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Natural Capital and why Asia must lead the line

Asia Pacific contains a host of natural capital, but overexploitation is a serious risk to the region, and ultimately the world.

With over 60% of the current global population, 52% of the global poor and as much as 75% of the global indigenous population, the Asia Pacific region is critical in the fight against widespread loss of natural ecosystems and biodiversity; countless lives and livelihoods depend on them.

But what exactly is “Natural Capital”?

According to the OECD, natural capital “are natural assets in their role of providing natural resource inputs and environmental services for economic production.”

The economies and populations of the Asia Pacific region rely heavily on the region’s wealth of natural capital, and the vital ecosystems that it provides.

Unprecedented economic growth over the last three decades has reduced poverty and increased the quality of life for many, but it has come at an enormous cost.

Rapid urbanization and infrastructure expansion, excessive water extraction and land conversion for agriculture and industry, unsustainable aquaculture, and fossil fuel use for energy and transport have, among other human activities, degraded the region’s natural capital and increased global greenhouse gas emissions resulting in changes in climate.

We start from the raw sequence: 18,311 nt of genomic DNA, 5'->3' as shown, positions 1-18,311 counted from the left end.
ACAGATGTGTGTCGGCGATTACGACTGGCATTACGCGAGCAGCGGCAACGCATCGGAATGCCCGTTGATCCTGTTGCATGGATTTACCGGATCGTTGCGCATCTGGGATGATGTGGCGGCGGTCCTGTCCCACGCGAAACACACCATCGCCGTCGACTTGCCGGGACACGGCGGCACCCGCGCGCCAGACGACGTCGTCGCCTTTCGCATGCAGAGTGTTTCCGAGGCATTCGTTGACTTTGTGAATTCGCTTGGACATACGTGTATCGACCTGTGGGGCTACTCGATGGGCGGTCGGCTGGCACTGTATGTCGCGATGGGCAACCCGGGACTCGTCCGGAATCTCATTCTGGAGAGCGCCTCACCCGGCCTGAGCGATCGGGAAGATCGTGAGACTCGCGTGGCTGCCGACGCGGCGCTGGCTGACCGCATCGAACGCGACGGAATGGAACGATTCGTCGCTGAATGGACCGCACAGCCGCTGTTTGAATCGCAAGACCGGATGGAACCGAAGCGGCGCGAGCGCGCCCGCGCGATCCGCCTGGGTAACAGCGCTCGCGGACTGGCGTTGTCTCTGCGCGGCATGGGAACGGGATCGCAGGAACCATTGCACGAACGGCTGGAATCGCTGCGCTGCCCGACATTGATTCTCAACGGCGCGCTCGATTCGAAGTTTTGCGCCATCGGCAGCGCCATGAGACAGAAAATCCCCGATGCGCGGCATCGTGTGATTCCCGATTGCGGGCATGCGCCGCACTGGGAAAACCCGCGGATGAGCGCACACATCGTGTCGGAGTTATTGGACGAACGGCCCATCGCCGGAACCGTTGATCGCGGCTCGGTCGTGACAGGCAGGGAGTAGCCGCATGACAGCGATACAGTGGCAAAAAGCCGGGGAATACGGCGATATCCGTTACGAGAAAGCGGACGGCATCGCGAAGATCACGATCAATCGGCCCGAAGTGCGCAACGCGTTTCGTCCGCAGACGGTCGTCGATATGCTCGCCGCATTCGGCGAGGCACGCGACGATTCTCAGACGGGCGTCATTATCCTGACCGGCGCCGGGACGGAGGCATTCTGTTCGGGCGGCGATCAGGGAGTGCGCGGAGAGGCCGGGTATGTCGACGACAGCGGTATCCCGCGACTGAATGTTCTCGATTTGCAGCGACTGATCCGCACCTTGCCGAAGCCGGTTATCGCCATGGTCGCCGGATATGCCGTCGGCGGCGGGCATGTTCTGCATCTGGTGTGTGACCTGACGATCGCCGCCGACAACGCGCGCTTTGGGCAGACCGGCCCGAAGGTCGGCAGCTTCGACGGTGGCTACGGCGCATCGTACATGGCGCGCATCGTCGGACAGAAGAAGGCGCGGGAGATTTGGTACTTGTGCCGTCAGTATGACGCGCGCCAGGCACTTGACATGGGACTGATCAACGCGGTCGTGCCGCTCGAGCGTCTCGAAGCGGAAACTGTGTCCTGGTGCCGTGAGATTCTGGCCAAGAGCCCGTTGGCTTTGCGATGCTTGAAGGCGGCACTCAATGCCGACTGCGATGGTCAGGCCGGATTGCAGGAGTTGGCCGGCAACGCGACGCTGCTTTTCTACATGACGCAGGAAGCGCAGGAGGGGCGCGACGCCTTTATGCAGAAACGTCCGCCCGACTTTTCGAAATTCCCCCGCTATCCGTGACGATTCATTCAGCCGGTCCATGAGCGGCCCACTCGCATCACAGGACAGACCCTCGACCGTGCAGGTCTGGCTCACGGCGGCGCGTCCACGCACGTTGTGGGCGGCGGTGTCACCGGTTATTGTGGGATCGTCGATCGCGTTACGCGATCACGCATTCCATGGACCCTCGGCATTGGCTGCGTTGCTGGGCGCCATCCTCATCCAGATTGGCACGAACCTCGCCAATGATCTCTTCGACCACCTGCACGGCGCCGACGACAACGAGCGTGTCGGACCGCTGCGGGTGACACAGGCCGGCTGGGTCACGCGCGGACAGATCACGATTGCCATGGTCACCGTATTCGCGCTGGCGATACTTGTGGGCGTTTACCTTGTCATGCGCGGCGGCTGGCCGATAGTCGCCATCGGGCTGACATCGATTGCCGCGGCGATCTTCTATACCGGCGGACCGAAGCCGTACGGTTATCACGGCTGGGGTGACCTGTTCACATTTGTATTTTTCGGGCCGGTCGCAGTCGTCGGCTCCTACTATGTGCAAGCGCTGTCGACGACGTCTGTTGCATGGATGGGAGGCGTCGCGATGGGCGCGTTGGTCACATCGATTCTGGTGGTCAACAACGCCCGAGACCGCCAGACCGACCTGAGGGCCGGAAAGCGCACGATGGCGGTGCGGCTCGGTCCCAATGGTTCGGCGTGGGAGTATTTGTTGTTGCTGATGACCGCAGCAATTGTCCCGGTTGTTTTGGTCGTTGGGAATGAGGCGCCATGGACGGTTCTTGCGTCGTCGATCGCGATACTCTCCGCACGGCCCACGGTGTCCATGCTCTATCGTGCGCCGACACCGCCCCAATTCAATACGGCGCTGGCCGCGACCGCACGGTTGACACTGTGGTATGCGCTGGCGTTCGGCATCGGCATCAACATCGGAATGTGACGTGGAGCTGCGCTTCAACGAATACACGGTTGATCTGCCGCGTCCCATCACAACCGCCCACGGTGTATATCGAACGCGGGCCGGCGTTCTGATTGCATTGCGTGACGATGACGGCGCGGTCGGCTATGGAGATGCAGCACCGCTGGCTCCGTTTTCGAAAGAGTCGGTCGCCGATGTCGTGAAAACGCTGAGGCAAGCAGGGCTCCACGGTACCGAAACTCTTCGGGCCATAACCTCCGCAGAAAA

This in turn has led to the further deterioration of land, soils, freshwater and marine ecosystems thereby increasing water and food insecurity and climate vulnerability, creating a vicious cycle.

This depletion, and ultimately the loss natural capital will have massive implications on human health and pose a fundamental threat to human security.

This is why Asia Pacific is a critical player to restore, protect, and sustainably manage their natural capital stocks.

The continued destruction of the vital ecosystems in Asia can lead to devasting long-term effects globally.

Declining natural capital often lies at the root of displacement, conflict, and forced migration all over the globe. Entire populations will need to uproot from lands and areas they rely on for survival and sustenance.

In the PRC, for example, increasing desertification threatens nearly 400 million people living on the nation’s agricultural periphery, increasing political risk, according to Global Risk Insights (GRI).

As the Asia Pacific region undergoes fundamental economic and social upheaval, we in the region have an opportunity now to ensure that this is not at the cost of the ecosystems that have provided for our forbears for thousands of years.